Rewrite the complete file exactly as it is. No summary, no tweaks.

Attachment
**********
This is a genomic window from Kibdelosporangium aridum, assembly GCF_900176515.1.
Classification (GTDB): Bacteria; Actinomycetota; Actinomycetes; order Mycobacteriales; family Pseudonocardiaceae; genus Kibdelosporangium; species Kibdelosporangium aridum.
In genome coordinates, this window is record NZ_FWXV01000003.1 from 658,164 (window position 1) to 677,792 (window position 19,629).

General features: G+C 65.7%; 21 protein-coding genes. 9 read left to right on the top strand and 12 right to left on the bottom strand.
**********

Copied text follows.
This is a genomic window from Kibdelosporangium aridum, assembly GCF_900176515.1.
Classification (GTDB): Bacteria; Actinomycetota; Actinomycetes; order Mycobacteriales; family Pseudonocardiaceae; genus Kibdelosporangium; species Kibdelosporangium aridum.
In genome coordinates, this window is record NZ_FWXV01000003.1 from 658,164 (window position 1) to 677,792 (window position 19,629).

General features: G+C 65.7%; 21 protein-coding genes. 9 read left to right on the top strand and 12 right to left on the bottom strand.